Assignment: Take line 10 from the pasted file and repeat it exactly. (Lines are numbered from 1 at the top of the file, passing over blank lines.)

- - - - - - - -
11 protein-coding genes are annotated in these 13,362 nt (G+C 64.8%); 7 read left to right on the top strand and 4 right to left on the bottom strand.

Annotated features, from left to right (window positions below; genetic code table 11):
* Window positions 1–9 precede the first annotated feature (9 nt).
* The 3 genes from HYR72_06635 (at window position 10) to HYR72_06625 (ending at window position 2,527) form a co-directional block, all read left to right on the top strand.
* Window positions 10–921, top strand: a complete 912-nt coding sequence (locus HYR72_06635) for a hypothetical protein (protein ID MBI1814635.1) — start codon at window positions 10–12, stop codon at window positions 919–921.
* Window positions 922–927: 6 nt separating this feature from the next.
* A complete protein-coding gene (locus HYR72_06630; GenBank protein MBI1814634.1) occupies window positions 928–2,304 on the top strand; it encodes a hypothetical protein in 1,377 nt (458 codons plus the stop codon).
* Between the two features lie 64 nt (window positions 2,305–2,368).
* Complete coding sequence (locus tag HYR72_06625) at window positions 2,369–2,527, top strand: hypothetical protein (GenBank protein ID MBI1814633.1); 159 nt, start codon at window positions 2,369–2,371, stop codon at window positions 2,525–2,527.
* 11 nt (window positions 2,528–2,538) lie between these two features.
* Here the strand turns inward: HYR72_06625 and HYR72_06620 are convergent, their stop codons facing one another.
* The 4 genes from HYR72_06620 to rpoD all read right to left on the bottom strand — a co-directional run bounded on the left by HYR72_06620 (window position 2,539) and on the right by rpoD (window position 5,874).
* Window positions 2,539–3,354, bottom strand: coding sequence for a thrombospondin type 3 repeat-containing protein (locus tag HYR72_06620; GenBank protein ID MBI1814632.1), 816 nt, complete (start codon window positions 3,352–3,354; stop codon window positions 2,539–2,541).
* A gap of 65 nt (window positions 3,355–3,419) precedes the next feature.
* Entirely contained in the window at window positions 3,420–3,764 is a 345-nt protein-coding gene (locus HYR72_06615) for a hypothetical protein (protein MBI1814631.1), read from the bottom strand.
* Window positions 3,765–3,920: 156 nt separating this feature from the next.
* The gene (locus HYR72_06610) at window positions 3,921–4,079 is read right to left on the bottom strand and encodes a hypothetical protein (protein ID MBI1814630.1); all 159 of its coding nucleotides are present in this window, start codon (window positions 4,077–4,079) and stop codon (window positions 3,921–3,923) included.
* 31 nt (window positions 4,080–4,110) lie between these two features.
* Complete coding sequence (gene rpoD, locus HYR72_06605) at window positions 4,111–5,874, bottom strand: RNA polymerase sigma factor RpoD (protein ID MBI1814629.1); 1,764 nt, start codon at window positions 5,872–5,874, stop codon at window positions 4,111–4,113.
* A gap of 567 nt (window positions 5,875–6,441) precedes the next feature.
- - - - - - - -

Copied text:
* 11 nt (window positions 2,528–2,538) lie between these two features.